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Football team overshadows school activities In recent weeks, rumors surrounding special privileges afforded to the football team have filled the whispered conversations I have overheard in the hallways. Although many of these ramblings are inaccurate, even lies tend to reflect some truth. At every high school, football seems to be inevitably favored in many respects simply because it usually makes the most money and draws the largest crowds. However, in the last year, many decisions and events have favored the football team. Starting at the beginning of the year, the football team seemed to command the high school stage when it presented a proposal to play recorded music in favor of traditional band songs during the games. Although the recorded music played sparingly and band input weighed into the decision to some degree, the music suggestion came from football team staff, and without a doubt, cut down on band playing time. This left many in the band feeling as if they weren’t equal partners in creating the Friday night football experience. The inflatable jaguar head became another new addition to the football field. The jaguar head creates a spirited environment at the football games. When first introduced, the Booster Club defended the purchase (paid for completely by sponsors) by saying it could be used at other school events. It is great that the Booster Club originally intended for this to be true, however, the football team has run through the jaguar head at every event it has been used at. This seems like a case of actions conflicting intentions. Although the jaguar head should not make an appearance at every sporting event, it has seemed unfairly exclusive to football. In staff number, the football team also seems skewed. The district has no set number for the number of athletes a team must have in order to gain more coaching staff, although the higher risk the sport, the larger the staff is. Most athletic teams have sufficient staff, including the football team which has a total of eight coaches for 92 players, or a 1:12 ratio. On the other hand, there are over 60 students in the largest choir class and 90 students in the largest band class. Both classes are taught by one teacher who “coaches” alone. The district should be consistent with its policies and give all activities proper staff numbers. When the football team earned an exclusive featured segment for the KCTV5 Cool School event, designed to spotlight non-athletic clubs, the team again seemed to be favored. Under such short notice of the event, the school used the itinerary of De Soto High School, featured last year on KCTV5. At DHS, one segment featured multiple athletic teams that read to elementary school children. At Mill Valley High School, the football team was the only team that participated in such work,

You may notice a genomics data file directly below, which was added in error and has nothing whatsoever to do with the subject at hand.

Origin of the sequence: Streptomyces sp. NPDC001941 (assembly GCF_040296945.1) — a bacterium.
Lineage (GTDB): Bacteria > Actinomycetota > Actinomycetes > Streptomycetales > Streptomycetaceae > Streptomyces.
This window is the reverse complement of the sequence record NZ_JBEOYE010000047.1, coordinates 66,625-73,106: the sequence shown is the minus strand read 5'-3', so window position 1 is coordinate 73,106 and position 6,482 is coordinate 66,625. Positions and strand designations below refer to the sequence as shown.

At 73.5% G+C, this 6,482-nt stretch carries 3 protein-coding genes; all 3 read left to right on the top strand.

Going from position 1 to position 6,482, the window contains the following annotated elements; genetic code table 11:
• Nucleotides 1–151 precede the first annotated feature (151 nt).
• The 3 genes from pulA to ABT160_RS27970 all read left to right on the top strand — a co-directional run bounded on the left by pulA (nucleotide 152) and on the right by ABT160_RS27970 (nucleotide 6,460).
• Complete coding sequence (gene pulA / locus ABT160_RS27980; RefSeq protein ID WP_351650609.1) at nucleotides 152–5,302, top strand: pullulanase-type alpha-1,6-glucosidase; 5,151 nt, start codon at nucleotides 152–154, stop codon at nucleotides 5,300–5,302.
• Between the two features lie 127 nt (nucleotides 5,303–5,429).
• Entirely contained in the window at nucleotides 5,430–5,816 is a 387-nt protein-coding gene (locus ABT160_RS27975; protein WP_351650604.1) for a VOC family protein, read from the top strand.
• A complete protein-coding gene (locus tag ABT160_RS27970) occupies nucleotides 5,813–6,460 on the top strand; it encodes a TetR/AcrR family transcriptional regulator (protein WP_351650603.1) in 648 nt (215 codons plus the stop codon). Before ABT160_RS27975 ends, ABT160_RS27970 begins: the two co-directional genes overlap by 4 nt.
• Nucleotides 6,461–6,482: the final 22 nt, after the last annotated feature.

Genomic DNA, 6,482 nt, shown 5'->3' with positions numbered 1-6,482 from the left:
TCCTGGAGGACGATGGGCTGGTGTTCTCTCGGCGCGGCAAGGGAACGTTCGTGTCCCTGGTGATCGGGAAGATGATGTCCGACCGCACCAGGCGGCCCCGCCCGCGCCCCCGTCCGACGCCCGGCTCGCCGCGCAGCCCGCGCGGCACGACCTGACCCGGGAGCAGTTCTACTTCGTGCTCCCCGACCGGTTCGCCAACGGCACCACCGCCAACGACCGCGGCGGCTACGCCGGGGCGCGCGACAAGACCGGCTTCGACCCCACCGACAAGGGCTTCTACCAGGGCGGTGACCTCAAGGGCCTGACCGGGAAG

so the school chose to feature the team. Although it is understandable to look to DHS to some extent, did administration not consider how the decision could appear to favor the football team? Other groups serve the community far more consistently than the football team. For example, NHS tutors two times a week and could have been included in a segment as well, especially for a program that again was supposed to feature only nonathletic clubs. Additionally, football players were allowed to arrive at the Cool School event at 6:15 a.m., an hour and 15 minutes after the rest of the students had to arrive. Administration gave the football team the option to arrive later because they had a game that night. However, the cross country team competed at state the next day, and, according to coaching staff, did not know of the possibility of allowing athletes to arrive later to school. Comparing importance of sports here can be difficult, but it certainly seems like a team that was competing at state should have been clearly informed of the same opportunity as a team still competing in the regular season had been offered. The message sent was that the team still expects school support at the football games, but that the football team itself can’t wake up early to support the school. Necessary to note are the many false rumors about the team. For example, some have said the football staff set the date of Homecoming this year. This false assumption and further extreme rumors have only added fuel to the fire. In fact, almost every grievance listed above could have been eliminated if administration and the football team had worked together to relay information about decisions concerning the team effectively to students and staff members who have since spread inaccurate information. Unfortunately, some members of the football team, by virtue of comments made to other students and reported to me on numerous occasions, seem to be sending a cocky attitude to their peers. It might be time for an ego check in order to gain more school support. These types of comments negate the many positive things the team, its coaches and players do for the school. I just hope a few inaccuracies and unfair proposals will not destroy the reputation of a program that has the potential to only create positive school spirit. I also hope the football team will be able to recognize their boundaries more accurately in the future. Administration must also examine its decisions carefully to make sure all groups at our school, regardless if they bring in the most revenue, crowd or neither at all, are treated as fairly as possible.